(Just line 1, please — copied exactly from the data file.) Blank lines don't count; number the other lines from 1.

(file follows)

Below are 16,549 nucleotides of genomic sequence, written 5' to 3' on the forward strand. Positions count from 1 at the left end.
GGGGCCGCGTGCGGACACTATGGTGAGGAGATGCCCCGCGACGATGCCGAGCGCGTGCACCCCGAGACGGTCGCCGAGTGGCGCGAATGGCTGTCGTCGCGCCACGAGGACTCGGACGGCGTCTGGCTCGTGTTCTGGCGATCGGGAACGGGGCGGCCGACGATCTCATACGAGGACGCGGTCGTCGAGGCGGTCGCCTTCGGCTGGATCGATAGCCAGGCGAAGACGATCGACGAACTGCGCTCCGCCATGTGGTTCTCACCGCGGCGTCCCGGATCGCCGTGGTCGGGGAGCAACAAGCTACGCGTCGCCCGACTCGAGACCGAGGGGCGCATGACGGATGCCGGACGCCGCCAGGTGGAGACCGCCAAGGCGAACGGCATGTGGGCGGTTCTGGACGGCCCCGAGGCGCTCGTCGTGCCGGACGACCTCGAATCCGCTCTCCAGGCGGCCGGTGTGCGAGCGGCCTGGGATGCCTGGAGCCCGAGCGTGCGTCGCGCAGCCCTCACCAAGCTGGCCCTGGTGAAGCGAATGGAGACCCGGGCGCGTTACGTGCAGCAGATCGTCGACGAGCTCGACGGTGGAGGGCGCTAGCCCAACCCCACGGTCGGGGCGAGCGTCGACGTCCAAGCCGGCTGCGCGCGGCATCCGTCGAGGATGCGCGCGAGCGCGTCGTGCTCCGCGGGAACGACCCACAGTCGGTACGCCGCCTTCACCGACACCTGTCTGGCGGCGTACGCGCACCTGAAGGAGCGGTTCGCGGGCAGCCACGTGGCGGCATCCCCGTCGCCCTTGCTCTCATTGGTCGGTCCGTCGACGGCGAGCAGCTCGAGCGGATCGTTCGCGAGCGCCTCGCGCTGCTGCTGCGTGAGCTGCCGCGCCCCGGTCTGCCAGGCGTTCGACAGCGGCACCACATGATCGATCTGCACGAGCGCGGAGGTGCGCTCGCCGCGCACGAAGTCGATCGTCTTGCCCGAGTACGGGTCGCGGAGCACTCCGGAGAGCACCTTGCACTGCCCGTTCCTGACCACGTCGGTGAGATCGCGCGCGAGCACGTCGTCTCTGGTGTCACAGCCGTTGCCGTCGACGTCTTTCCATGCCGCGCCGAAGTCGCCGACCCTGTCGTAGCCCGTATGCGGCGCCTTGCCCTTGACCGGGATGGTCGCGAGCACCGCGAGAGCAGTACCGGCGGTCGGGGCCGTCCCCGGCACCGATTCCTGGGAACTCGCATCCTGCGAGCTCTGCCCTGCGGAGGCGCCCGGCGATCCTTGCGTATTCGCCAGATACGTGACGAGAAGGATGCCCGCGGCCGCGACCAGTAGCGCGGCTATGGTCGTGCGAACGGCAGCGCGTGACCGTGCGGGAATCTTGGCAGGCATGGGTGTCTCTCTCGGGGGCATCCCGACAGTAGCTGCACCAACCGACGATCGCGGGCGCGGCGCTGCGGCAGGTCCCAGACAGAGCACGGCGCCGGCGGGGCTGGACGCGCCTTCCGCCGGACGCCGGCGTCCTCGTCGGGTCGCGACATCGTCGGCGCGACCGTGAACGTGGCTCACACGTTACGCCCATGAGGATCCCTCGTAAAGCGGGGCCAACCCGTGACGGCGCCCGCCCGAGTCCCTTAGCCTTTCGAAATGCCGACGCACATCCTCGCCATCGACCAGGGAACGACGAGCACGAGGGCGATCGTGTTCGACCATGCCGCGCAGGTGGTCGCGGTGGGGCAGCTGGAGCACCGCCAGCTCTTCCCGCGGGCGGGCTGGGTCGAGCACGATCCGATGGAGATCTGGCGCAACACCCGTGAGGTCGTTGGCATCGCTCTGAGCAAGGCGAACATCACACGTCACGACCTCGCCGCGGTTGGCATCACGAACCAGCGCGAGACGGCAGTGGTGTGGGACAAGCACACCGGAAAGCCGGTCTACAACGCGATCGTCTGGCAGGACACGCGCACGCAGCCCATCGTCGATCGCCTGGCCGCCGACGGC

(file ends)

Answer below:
Below are 16,549 nucleotides of genomic sequence, written 5' to 3' on the forward strand. Positions count from 1 at the left end.